: Oil prices plunged more than $4 a barrel on Wednesday amid a push by US President Joe Biden to lower fuel costs, including pressure on the country’s major energy companies to help ease the drivers’ pain during the summer consumption peak.
At 0425 GMT, U.S. West Texas Intermediate (WTI) crude futures were at their lowest, but still down $4.04, or 3.7%, at $105.48 a barrel. Similarly, Brent crude futures fell $3.87, or 3.4%, to $110.78 a barrel.
As the United States struggles to combat soaring gasoline prices and inflation, President Joe Biden is expected to seek the temporary suspension of the 18.4 cents per gallon federal tax on gasoline on Wednesday, a a source briefed on the plan told Reuters.
“I think Biden’s relentless headlines, with the administration seemingly in inflationary panic mode, played a part in the latest selloff, as investors hate any uncertainty, even if it’s irrational in the context of supply issues. known,” Stephen said. Innes, managing partner at SPI Asset Management, in a note.
Seven oil companies are due to meet Biden on Thursday, under pressure from the White House to lower fuel prices as they make record profits.
However, Chevron Chief Executive Michael Wirth said Tuesday that criticizing the oil industry was not the way to lower fuel prices.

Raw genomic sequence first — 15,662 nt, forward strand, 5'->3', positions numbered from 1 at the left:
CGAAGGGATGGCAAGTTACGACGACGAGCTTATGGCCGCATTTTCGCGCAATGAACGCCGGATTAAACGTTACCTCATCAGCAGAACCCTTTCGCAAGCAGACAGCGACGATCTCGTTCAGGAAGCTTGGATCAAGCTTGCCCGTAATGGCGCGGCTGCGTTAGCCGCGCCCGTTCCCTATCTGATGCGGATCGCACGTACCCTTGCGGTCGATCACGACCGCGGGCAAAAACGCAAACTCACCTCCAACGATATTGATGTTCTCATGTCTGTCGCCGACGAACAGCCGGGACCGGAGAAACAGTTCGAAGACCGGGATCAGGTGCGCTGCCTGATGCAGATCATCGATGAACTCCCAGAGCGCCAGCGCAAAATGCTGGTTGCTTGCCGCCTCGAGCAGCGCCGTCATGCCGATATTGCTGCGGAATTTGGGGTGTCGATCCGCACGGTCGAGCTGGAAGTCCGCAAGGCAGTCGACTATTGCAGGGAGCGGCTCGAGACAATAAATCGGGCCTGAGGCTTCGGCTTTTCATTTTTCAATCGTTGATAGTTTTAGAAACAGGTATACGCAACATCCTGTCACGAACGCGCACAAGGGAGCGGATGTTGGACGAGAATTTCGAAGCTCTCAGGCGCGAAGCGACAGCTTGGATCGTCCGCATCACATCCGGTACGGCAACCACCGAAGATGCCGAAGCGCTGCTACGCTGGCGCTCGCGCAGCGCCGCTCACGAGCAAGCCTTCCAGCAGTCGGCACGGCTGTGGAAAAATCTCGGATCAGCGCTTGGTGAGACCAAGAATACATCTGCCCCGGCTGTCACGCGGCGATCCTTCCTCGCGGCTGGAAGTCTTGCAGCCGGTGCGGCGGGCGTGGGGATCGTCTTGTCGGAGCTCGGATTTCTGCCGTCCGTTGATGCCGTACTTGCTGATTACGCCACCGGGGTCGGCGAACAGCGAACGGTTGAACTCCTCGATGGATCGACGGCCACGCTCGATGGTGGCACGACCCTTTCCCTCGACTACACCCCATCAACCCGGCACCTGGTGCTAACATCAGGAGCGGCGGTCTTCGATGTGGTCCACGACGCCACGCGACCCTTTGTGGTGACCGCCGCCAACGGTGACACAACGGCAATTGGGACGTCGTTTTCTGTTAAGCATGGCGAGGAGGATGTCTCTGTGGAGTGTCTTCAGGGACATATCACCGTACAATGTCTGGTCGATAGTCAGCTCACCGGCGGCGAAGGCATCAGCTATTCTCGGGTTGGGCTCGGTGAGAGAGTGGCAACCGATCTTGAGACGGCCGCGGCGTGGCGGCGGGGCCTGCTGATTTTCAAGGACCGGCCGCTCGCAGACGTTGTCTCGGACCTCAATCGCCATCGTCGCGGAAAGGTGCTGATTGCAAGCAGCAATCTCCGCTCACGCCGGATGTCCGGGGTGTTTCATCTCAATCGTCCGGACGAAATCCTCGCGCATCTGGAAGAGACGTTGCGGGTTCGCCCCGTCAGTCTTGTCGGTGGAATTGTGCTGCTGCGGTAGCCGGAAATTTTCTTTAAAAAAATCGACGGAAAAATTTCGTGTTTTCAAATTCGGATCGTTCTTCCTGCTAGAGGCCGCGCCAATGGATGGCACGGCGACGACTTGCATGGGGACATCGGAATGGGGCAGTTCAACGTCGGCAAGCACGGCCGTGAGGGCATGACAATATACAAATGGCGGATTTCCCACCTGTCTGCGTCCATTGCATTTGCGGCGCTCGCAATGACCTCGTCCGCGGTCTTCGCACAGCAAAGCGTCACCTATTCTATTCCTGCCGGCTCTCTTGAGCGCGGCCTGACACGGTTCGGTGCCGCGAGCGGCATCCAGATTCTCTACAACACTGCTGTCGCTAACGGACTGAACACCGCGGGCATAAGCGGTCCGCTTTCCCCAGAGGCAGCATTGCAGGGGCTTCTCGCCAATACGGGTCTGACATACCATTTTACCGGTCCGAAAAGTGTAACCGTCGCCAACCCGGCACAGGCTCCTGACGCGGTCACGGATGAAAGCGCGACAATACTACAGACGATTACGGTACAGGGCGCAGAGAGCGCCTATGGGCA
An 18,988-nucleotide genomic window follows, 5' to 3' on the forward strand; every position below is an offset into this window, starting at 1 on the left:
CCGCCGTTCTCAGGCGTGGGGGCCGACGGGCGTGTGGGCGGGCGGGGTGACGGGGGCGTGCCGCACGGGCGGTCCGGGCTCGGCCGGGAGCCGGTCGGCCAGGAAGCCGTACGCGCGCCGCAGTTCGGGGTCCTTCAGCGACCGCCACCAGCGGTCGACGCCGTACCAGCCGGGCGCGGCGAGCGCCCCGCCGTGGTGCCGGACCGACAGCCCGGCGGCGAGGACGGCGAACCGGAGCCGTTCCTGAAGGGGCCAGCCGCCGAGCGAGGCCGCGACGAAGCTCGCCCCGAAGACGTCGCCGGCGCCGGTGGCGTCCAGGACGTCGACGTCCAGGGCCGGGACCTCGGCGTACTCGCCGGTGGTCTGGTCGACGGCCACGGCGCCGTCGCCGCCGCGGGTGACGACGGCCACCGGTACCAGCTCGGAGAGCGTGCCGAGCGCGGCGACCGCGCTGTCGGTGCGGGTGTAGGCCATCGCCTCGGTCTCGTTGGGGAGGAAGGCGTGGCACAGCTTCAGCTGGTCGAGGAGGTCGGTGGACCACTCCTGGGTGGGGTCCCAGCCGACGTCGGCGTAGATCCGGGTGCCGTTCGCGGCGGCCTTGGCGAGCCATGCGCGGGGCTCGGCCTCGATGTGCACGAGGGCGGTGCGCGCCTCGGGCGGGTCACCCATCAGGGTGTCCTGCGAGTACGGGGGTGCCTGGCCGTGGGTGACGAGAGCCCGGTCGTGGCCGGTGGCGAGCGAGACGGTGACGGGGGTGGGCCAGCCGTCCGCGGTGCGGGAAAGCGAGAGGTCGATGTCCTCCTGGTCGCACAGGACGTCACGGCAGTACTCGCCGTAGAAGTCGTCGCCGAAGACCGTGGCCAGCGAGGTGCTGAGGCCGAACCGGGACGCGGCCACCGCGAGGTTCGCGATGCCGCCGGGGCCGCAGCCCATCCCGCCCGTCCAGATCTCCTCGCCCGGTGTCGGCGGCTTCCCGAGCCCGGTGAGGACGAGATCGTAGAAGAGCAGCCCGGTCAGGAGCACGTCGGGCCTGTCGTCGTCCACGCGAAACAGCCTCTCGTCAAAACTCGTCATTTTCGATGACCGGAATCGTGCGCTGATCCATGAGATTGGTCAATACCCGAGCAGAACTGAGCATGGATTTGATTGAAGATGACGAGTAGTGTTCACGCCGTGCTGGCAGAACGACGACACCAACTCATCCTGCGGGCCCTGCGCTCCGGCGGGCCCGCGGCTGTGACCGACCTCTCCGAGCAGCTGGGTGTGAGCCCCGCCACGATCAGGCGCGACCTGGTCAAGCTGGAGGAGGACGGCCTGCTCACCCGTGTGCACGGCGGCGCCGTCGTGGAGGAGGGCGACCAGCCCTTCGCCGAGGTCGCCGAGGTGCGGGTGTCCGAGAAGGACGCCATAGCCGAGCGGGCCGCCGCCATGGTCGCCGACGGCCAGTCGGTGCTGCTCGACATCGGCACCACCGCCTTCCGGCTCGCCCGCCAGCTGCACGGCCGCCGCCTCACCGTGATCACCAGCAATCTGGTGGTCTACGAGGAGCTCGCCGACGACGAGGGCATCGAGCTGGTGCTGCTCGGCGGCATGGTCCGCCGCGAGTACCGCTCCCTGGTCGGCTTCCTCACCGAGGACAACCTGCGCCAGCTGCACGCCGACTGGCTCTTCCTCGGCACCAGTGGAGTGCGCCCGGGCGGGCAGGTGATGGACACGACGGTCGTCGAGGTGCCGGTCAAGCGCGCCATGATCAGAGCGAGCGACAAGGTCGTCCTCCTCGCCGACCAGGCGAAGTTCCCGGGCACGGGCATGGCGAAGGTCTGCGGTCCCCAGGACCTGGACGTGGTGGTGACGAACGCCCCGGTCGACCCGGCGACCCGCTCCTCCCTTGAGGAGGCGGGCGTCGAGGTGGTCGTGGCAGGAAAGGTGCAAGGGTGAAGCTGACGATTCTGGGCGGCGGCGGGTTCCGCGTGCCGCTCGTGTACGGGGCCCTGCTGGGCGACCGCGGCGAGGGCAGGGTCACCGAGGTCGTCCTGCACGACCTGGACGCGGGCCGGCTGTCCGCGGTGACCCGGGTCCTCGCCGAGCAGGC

“These actions are not beneficial to addressing the challenges we face,” Wirth said in a letter to Biden, which sparked a response from Biden saying the industry was being too sensitive.
Despite inflation concerns, demand is still on track to recover to pre-COVID levels and supply is expected to lag demand growth, which will keep the market tight, as the trading giant Vitol and Exxon Mobil Corp reported this week.
“The market is still coming to terms with the growing disruption to Russian oil. European sanctions have not yet come into effect,” ANZ Research analysts said in a note, pointing to data showing that so far , there was only a relatively limited decline in Russian oil. Europe’s fuel supply since the beginning of the conflict.
Meanwhile, U.S. oil refining capacity slumped in 2021 for the second year in a row, the latest government data showed on Tuesday, as plant shutdowns continued to cut capacity to produce gasoline. and diesel.
Official data showed a capacity drop of 125,790 barrels per day (bpd) last year on top of the 800,000 bpd drop in 2020.